If you were involved with a local disaster operation, how would you make such a decision? What factors or observations would you consider in deciding whether you should stay on, or be with friends and family who could use your support?
In Chapter Nineteen of Keepers Saving the World, Sarah considers the ambivalent feelings many experience regarding memorial services held for them after they pass. Some even insist that they do not want their friends and family to hold one for them, even though such ritualistic practices are healing for those left behind.
Why do you think this is so? What are your thoughts on it? What might we say to loved ones who suggest we refrain from having memorial services for them after their passing?
In Chapter Twenty of Keepers Saving the World, Paulson and Sarah discuss the problem of inadequate collaboration planning among the many agencies and organizations that provide mental health services during disaster. They try to think of ways they might improve upon it.
How about you? What do you think you might be able to offer friends and family in the way of psychological first aid following a disaster? Where in your community would you go to find such information?
In Chapter Twenty-one of Keepers Saving the World, Paulson makes casual reference to Alan being a “disaster junkie.” He is referring to disaster workers who get so caught up in the adrenalin rush of disaster work that they participate for longer than is good for them.
Suppose you were helping out with a local disaster recovery operation. What would you look for in yourself to decide that it was time to step back a while?
In Chapter Twenty-two of Keepers Saving the World, Sarah considers the benefit of getting Lil back into old practiced routines. She knows that doing so will probably speed up Lil’s recovery from disaster trauma.
Why do you think this is so? What do you notice about old practiced routines and behaviors; what do they do for you? Which ones in your life might come in handy when feeling overstressed?
In Chapter Twenty-three of Keepers Saving the World, Paulson mulls over how much of his inner life would be appropriate to share with his disaster buddies. He is concerned that knowing about his odd inner experiences might ruin their confidence in his professional capability. With that trust no longer in place, they might not turn to him if they needed assistance, perhaps even go without.
Other conflicts of interest can arise when considering whether or not to share a personal situation or feelings with others. What sorts of boundaries can you think of that would affect what you do or do not talk about with a friend or loved one about something difficult?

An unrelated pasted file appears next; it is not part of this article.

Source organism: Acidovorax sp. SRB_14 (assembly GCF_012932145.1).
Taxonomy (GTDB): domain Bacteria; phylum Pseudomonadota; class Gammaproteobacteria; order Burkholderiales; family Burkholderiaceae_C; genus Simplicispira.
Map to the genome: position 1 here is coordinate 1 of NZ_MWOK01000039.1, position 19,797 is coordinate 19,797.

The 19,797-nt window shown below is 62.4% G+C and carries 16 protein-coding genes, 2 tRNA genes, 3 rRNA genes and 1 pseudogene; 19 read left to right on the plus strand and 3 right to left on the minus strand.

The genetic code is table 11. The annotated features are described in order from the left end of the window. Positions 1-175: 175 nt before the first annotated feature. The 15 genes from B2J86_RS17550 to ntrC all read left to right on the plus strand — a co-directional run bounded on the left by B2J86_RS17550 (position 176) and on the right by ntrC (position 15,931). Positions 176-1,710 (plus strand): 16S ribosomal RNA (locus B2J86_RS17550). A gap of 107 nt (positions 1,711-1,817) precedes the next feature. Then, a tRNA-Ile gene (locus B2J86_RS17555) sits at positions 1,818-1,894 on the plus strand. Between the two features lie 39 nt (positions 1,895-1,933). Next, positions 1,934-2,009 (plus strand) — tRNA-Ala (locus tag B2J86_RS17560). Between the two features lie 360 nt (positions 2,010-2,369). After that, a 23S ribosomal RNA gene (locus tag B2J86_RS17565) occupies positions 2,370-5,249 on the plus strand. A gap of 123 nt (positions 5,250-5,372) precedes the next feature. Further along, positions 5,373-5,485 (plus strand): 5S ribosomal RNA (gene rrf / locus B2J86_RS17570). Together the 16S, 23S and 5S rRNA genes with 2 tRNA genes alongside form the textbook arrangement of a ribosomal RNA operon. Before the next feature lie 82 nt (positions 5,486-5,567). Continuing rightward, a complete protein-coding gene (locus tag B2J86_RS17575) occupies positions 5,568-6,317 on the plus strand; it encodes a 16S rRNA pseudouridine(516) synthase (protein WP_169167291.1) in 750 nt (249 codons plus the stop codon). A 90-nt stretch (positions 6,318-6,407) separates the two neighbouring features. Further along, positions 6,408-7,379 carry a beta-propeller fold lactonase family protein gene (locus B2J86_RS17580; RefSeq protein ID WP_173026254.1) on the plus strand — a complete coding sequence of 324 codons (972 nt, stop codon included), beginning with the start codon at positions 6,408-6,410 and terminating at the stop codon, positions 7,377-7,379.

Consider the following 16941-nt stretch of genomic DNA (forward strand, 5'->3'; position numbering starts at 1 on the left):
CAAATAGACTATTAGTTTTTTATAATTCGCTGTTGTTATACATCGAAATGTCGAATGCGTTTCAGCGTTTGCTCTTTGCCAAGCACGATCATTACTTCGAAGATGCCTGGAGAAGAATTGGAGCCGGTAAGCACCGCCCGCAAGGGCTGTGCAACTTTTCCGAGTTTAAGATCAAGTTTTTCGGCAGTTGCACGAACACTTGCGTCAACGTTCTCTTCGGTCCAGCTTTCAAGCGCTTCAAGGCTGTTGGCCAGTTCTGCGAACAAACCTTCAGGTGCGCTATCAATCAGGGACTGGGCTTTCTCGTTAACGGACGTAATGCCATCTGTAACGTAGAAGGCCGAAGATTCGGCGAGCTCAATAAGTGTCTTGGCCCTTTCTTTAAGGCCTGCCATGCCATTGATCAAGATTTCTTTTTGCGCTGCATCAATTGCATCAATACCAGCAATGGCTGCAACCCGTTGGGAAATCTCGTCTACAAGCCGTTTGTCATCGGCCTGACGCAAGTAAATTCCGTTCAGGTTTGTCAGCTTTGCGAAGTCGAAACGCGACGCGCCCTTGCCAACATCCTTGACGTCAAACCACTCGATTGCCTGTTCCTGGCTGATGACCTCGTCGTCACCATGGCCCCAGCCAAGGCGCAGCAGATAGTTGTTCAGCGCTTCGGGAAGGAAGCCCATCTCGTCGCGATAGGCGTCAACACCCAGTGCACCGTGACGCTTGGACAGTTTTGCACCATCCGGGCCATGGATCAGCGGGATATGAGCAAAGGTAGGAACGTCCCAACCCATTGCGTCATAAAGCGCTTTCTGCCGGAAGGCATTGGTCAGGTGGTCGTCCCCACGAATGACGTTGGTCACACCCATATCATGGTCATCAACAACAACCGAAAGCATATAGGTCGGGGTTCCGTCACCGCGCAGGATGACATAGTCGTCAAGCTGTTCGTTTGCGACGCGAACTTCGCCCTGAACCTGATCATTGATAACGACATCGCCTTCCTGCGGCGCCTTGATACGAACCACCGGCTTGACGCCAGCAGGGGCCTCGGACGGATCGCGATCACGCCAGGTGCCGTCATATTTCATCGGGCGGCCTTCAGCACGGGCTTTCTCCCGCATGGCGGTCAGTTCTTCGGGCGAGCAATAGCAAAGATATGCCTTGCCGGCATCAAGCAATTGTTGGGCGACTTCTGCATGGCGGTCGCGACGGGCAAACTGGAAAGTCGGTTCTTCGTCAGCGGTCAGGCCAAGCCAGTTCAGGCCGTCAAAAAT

In Chapter Twenty-four of Keepers Saving the World, Paulson talks Damien into directly confronting one of his fears. It leads Damien into regaining the self-confidence he’d lost during the trauma of the disaster.
Sometimes confronting a difficult situation is beneficial. Yet there are other times when they’re better left alone. “Let sleeping dogs lie,” as the saying goes. How do you decide which is best for a given situation?
In Chapter Twenty-five of Keepers Saving the World, Sarah deals with Lil’s sarcasm by not “taking the bait.” In other words, she recognizes how Lil has punched her buttons in the past. Now that she’s taking into account the reinforcing nature of taking the bait, she decides not to react.
Do you have buttons that are easily pushed? How has that been problematic for you or others? How do you think you might resist “taking the bait” when people affect you this way?
In Chapter Twenty-six of Keepers Saving the World, Paulson notes how difficult it is to be objective when a situation involves somebody you care deeply about. Feelings have a way of clouding better judgment. We’ve all done this at times – given unquestioning benefit of the doubt to those we care about, even in the face of information suggesting we’re overgenerous.
At times, this is appropriate. Everyone needs someone in their corner when the going gets rough. At other times, our support can become enabling. Well-meaning support can actually end up reinforcing a loved one’s maladaptive behavior.
How do you tell the difference? What would you need to see or be aware of that might mean it was time to ease up on benefit of the doubt? How can we accomplish this without rejecting the person entirely?
In Chapter Twenty-seven of Keepers Saving the World, Paulson comes to an epiphany. In other words, pieces of his past connect with current experience in ways that help him clarify some of his ambivalent attitudes and feelings. He experiences it as healing.
Has this ever happened to you, or someone close to you? What was it like? What did it change about your life or worldview?
In the final paragraph of Keepers Saving the World, a shadow passes over, swirls gently, and disappears into the skylight. These images could stand for any number of things: what might have changed for Sarah and Paulson; what their experiences have done for their worldview.
All of us were impacted by The Events of September 11th. We each have our own recovery journey, as individualized as those of the characters in the story. Where are you in your journey? Did you see things in Sarah’s and Paulson’s journeys that remind you of your own recovery?
What would you like to see happen next?